I remember I would write whole ass essays in the tag section of tumblr. In a way, the tag section conveyed a loud quiet voice—the hashtag had symbolized a liminal space between a fully developed thought and silent indifference.
- Tags represented a more stream of consciousness style method of communication without the typical rule sets of language and punctuation
- An entirely different thought is its own tag
- A drawn out laughter could be a tag
- Great ideas could be a tag
- Some tags were utilitarian, others would be purely reactionary
And most importantly, tags were your own and on your blog only. They could not be transferred every time someone reblogs (unless someone screenshotted them and used it as an image). So unlike captions which could be shared and embedded into the post, tags were an exclusive way to communicate to your community and the people interacting with your blog directly.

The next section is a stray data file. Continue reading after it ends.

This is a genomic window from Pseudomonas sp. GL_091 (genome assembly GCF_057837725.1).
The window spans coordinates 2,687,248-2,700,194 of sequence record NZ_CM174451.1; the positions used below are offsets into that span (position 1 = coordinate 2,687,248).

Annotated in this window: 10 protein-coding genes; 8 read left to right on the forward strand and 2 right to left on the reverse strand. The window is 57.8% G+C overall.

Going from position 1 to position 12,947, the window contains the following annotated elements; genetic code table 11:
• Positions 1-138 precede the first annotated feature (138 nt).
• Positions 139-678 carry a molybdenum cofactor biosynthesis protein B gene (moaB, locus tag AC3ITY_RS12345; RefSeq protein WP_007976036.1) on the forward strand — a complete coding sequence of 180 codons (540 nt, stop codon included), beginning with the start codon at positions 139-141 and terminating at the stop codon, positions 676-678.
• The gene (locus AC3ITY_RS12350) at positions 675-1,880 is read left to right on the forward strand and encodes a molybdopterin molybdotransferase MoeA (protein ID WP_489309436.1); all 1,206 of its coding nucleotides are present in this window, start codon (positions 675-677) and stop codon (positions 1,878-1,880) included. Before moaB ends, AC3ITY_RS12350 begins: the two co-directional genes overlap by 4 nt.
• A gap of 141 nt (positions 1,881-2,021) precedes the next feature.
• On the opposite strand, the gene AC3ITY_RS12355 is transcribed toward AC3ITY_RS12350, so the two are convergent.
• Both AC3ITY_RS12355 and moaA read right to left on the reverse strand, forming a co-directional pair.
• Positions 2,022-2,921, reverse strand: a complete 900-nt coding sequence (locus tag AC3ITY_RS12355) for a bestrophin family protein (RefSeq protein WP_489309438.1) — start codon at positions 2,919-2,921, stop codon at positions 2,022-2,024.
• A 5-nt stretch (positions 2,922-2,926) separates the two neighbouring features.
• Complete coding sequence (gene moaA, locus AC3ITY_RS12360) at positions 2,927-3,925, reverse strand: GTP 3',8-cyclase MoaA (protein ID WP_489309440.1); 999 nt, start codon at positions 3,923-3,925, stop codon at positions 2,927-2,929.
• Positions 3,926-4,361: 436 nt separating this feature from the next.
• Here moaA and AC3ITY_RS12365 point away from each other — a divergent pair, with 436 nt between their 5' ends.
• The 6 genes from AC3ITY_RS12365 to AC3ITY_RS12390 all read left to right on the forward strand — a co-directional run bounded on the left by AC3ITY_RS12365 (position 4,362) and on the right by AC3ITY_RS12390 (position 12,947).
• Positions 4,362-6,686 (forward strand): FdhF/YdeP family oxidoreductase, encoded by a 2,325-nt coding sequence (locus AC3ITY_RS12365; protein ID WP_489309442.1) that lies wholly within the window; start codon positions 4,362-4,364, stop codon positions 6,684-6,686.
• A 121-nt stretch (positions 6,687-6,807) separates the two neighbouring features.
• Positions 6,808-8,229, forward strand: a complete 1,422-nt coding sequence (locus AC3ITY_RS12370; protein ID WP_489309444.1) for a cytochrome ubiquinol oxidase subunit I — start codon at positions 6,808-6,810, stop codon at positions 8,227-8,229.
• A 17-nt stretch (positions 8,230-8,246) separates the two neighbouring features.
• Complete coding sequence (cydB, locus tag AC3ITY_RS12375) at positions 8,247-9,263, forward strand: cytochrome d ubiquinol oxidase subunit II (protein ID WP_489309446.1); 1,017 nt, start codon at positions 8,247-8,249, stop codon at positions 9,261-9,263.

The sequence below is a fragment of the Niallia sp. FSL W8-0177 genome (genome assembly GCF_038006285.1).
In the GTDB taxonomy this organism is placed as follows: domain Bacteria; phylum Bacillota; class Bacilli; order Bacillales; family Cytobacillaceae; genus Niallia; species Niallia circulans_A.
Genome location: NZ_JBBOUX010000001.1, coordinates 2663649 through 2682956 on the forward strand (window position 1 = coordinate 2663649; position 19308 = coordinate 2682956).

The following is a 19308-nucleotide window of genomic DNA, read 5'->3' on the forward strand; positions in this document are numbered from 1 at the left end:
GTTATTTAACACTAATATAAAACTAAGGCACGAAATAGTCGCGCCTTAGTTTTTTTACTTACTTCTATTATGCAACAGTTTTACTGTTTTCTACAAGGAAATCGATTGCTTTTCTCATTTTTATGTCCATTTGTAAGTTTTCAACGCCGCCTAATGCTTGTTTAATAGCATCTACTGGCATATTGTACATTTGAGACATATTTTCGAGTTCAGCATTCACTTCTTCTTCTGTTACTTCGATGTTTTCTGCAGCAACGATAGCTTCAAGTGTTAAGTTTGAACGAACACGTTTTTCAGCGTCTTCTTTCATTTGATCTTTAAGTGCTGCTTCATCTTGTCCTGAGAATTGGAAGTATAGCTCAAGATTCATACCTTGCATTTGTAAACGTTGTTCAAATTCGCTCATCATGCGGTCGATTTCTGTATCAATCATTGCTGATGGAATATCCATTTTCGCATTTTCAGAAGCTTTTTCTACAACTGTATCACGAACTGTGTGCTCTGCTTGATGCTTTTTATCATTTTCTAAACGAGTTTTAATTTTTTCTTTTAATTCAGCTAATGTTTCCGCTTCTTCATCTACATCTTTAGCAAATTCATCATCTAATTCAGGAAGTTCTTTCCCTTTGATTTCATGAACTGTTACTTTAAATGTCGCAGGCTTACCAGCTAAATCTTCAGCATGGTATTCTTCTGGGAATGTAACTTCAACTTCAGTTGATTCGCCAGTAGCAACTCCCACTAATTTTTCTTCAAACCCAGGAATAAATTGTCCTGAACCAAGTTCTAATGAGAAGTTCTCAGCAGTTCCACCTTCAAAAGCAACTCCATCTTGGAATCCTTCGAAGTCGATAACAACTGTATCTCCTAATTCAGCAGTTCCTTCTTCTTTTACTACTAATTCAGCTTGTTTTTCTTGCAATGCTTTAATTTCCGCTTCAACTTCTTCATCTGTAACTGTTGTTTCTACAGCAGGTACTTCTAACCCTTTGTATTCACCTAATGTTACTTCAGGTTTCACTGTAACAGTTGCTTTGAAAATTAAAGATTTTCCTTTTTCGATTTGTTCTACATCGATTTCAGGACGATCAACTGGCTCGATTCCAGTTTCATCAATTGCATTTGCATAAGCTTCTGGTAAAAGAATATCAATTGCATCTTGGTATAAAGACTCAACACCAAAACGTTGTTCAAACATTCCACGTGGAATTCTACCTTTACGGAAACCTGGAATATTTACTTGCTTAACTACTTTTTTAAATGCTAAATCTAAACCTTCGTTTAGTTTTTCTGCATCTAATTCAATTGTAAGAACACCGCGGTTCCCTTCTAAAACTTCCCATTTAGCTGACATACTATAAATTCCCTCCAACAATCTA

Back when I posted my drawings on tumblr in high school, I was kiiinda obsessed with viewing every single reblog of my work to see what kind of tags they added.
The best ones were the tags that commented directly on the work. Something like “#nice” or “#so cool”...something to that extent—it was really great to see. I felt like I was in on a genuine compliment that was directly from the voice inside their heads instead of something filtered you would say out loud...if that makes sense?? And I’m not sure if people put tags with the intention that the OP would even see it.